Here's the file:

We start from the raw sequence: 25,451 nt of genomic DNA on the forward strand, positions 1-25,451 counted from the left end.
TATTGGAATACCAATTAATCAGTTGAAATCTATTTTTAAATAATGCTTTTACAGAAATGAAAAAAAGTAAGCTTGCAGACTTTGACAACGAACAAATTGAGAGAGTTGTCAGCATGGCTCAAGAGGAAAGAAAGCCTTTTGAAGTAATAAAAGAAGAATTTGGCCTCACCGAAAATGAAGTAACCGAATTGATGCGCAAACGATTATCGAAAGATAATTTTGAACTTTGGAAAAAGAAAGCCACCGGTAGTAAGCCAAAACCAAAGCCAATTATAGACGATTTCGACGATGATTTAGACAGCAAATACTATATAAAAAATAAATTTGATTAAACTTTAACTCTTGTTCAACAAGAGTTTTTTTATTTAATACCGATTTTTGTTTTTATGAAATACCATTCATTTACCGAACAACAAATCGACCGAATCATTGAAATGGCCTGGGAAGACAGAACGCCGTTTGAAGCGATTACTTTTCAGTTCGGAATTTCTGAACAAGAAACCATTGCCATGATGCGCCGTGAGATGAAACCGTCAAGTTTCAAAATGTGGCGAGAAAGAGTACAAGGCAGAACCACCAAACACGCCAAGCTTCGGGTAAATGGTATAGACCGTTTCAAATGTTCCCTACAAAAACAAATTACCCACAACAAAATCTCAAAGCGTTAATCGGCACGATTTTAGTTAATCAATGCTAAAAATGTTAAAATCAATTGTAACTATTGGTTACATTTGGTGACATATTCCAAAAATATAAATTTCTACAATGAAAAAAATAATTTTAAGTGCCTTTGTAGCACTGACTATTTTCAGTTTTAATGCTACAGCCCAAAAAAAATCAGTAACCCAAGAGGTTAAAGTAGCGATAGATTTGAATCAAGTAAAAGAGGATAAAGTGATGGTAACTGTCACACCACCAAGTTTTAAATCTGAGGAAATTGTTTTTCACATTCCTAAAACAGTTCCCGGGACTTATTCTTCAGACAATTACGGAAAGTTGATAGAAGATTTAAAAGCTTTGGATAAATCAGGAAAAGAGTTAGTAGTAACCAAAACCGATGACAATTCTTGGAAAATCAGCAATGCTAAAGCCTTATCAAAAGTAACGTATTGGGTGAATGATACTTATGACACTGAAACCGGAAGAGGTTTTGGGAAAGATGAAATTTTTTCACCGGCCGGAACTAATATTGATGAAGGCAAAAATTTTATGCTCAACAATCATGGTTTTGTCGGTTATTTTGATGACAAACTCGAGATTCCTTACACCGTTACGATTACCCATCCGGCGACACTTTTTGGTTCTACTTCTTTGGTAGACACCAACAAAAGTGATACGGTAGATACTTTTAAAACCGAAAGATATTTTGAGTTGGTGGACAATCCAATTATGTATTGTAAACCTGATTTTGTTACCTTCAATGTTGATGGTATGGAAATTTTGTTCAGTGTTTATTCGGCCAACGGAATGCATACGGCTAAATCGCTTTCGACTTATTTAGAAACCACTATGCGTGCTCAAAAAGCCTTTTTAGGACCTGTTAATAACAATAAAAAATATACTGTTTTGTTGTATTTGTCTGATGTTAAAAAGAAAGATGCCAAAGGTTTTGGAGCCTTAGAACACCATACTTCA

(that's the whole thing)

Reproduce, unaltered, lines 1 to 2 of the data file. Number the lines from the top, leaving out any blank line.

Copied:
We start from the raw sequence: 25,451 nt of genomic DNA on the forward strand, positions 1-25,451 counted from the left end.
TATTGGAATACCAATTAATCAGTTGAAATCTATTTTTAAATAATGCTTTTACAGAAATGAAAAAAAGTAAGCTTGCAGACTTTGACAACGAACAAATTGAGAGAGTTGTCAGCATGGCTCAAGAGGAAAGAAAGCCTTTTGAAGTAATAAAAGAAGAATTTGGCCTCACCGAAAATGAAGTAACCGAATTGATGCGCAAACGATTATCGAAAGATAATTTTGAACTTTGGAAAAAGAAAGCCACCGGTAGTAAGCCAAAACCAAAGCCAATTATAGACGATTTCGACGATGATTTAGACAGCAAATACTATATAAAAAATAAATTTGATTAAACTTTAACTCTTGTTCAACAAGAGTTTTTTTATTTAATACCGATTTTTGTTTTTATGAAATACCATTCATTTACCGAACAACAAATCGACCGAATCATTGAAATGGCCTGGGAAGACAGAACGCCGTTTGAAGCGATTACTTTTCAGTTCGGAATTTCTGAACAAGAAACCATTGCCATGATGCGCCGTGAGATGAAACCGTCAAGTTTCAAAATGTGGCGAGAAAGAGTACAAGGCAGAACCACCAAACACGCCAAGCTTCGGGTAAATGGTATAGACCGTTTCAAATGTTCCCTACAAAAACAAATTACCCACAACAAAATCTCAAAGCGTTAATCGGCACGATTTTAGTTAATCAATGCTAAAAATGTTAAAATCAATTGTAACTATTGGTTACATTTGGTGACATATTCCAAAAATATAAATTTCTACAATGAAAAAAATAATTTTAAGTGCCTTTGTAGCACTGACTATTTTCAGTTTTAATGCTACAGCCCAAAAAAAATCAGTAACCCAAGAGGTTAAAGTAGCGATAGATTTGAATCAAGTAAAAGAGGATAAAGTGATGGTAACTGTCACACCACCAAGTTTTAAATCTGAGGAAATTGTTTTTCACATTCCTAAAACAGTTCCCGGGACTTATTCTTCAGACAATTACGGAAAGTTGATAGAAGATTTAAAAGCTTTGGATAAATCAGGAAAAGAGTTAGTAGTAACCAAAACCGATGACAATTCTTGGAAAATCAGCAATGCTAAAGCCTTATCAAAAGTAACGTATTGGGTGAATGATACTTATGACACTGAAACCGGAAGAGGTTTTGGGAAAGATGAAATTTTTTCACCGGCCGGAACTAATATTGATGAAGGCAAAAATTTTATGCTCAACAATCATGGTTTTGTCGGTTATTTTGATGACAAACTCGAGATTCCTTACACCGTTACGATTACCCATCCGGCGACACTTTTTGGTTCTACTTCTTTGGTAGACACCAACAAAAGTGATACGGTAGATACTTTTAAAACCGAAAGATATTTTGAGTTGGTGGACAATCCAATTATGTATTGTAAACCTGATTTTGTTACCTTCAATGTTGATGGTATGGAAATTTTGTTCAGTGTTTATTCGGCCAACGGAATGCATACGGCTAAATCGCTTTCGACTTATTTAGAAACCACTATGCGTGCTCAAAAAGCCTTTTTAGGACCTGTTAATAACAATAAAAAATATACTGTTTTGTTGTATTTGTCTGATGTTAAAAAGAAAGATGCCAAAGGTTTTGGAGCCTTAGAACACCATACTTCA